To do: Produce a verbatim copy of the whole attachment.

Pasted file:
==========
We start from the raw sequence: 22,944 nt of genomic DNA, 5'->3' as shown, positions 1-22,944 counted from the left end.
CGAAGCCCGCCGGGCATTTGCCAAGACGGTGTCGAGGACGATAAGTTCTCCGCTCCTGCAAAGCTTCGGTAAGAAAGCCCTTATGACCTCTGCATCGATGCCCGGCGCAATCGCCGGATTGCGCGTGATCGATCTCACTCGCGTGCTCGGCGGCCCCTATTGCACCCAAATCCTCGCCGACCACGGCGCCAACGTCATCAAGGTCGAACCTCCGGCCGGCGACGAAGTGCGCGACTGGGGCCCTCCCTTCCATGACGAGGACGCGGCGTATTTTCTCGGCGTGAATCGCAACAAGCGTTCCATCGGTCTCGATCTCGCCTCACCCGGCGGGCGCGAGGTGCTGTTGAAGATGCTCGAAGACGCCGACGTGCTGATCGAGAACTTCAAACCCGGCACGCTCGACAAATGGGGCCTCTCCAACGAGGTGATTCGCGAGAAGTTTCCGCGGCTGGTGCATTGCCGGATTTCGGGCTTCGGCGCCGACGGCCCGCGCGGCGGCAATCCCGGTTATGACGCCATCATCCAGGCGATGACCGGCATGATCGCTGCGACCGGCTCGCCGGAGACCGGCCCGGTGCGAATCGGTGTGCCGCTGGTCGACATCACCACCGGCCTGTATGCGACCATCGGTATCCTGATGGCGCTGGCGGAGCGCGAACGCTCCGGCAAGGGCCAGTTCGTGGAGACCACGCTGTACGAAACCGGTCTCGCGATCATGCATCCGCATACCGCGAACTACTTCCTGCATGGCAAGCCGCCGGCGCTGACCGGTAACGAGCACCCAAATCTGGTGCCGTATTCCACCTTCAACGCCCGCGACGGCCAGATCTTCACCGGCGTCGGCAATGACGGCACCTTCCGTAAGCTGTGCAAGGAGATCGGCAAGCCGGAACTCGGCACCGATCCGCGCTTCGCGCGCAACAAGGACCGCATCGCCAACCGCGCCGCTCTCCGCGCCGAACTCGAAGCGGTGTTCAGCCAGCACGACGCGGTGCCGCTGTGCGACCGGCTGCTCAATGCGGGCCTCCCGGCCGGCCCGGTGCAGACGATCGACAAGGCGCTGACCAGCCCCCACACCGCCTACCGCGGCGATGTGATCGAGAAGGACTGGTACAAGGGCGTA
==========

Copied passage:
We start from the raw sequence: 22,944 nt of genomic DNA, 5'->3' as shown, positions 1-22,944 counted from the left end.
CGAAGCCCGCCGGGCATTTGCCAAGACGGTGTCGAGGACGATAAGTTCTCCGCTCCTGCAAAGCTTCGGTAAGAAAGCCCTTATGACCTCTGCATCGATGCCCGGCGCAATCGCCGGATTGCGCGTGATCGATCTCACTCGCGTGCTCGGCGGCCCCTATTGCACCCAAATCCTCGCCGACCACGGCGCCAACGTCATCAAGGTCGAACCTCCGGCCGGCGACGAAGTGCGCGACTGGGGCCCTCCCTTCCATGACGAGGACGCGGCGTATTTTCTCGGCGTGAATCGCAACAAGCGTTCCATCGGTCTCGATCTCGCCTCACCCGGCGGGCGCGAGGTGCTGTTGAAGATGCTCGAAGACGCCGACGTGCTGATCGAGAACTTCAAACCCGGCACGCTCGACAAATGGGGCCTCTCCAACGAGGTGATTCGCGAGAAGTTTCCGCGGCTGGTGCATTGCCGGATTTCGGGCTTCGGCGCCGACGGCCCGCGCGGCGGCAATCCCGGTTATGACGCCATCATCCAGGCGATGACCGGCATGATCGCTGCGACCGGCTCGCCGGAGACCGGCCCGGTGCGAATCGGTGTGCCGCTGGTCGACATCACCACCGGCCTGTATGCGACCATCGGTATCCTGATGGCGCTGGCGGAGCGCGAACGCTCCGGCAAGGGCCAGTTCGTGGAGACCACGCTGTACGAAACCGGTCTCGCGATCATGCATCCGCATACCGCGAACTACTTCCTGCATGGCAAGCCGCCGGCGCTGACCGGTAACGAGCACCCAAATCTGGTGCCGTATTCCACCTTCAACGCCCGCGACGGCCAGATCTTCACCGGCGTCGGCAATGACGGCACCTTCCGTAAGCTGTGCAAGGAGATCGGCAAGCCGGAACTCGGCACCGATCCGCGCTTCGCGCGCAACAAGGACCGCATCGCCAACCGCGCCGCTCTCCGCGCCGAACTCGAAGCGGTGTTCAGCCAGCACGACGCGGTGCCGCTGTGCGACCGGCTGCTCAATGCGGGCCTCCCGGCCGGCCCGGTGCAGACGATCGACAAGGCGCTGACCAGCCCCCACACCGCCTACCGCGGCGATGTGATCGAGAAGGACTGGTACAAGGGCGTA